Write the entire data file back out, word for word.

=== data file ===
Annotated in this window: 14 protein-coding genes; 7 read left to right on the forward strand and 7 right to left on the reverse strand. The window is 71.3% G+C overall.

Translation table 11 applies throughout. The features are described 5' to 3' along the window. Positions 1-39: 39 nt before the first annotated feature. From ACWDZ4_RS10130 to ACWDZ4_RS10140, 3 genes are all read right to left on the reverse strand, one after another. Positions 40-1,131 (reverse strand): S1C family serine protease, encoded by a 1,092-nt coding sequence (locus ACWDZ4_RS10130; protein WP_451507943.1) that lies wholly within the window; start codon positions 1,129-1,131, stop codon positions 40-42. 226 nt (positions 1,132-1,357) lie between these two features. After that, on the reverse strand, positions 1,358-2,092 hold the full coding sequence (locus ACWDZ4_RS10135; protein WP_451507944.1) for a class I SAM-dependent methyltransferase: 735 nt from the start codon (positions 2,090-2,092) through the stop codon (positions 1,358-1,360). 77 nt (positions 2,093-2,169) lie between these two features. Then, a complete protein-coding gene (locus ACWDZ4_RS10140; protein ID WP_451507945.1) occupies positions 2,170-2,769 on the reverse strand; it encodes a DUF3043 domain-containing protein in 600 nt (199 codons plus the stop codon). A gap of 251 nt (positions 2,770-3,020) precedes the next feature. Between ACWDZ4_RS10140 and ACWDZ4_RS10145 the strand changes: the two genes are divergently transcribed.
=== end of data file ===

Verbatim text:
Annotated in this window: 14 protein-coding genes; 7 read left to right on the forward strand and 7 right to left on the reverse strand. The window is 71.3% G+C overall.

Translation table 11 applies throughout. The features are described 5' to 3' along the window. Positions 1-39: 39 nt before the first annotated feature. From ACWDZ4_RS10130 to ACWDZ4_RS10140, 3 genes are all read right to left on the reverse strand, one after another. Positions 40-1,131 (reverse strand): S1C family serine protease, encoded by a 1,092-nt coding sequence (locus ACWDZ4_RS10130; protein WP_451507943.1) that lies wholly within the window; start codon positions 1,129-1,131, stop codon positions 40-42. 226 nt (positions 1,132-1,357) lie between these two features. After that, on the reverse strand, positions 1,358-2,092 hold the full coding sequence (locus ACWDZ4_RS10135; protein WP_451507944.1) for a class I SAM-dependent methyltransferase: 735 nt from the start codon (positions 2,090-2,092) through the stop codon (positions 1,358-1,360). 77 nt (positions 2,093-2,169) lie between these two features. Then, a complete protein-coding gene (locus ACWDZ4_RS10140; protein ID WP_451507945.1) occupies positions 2,170-2,769 on the reverse strand; it encodes a DUF3043 domain-containing protein in 600 nt (199 codons plus the stop codon). A gap of 251 nt (positions 2,770-3,020) precedes the next feature. Between ACWDZ4_RS10140 and ACWDZ4_RS10145 the strand changes: the two genes are divergently transcribed.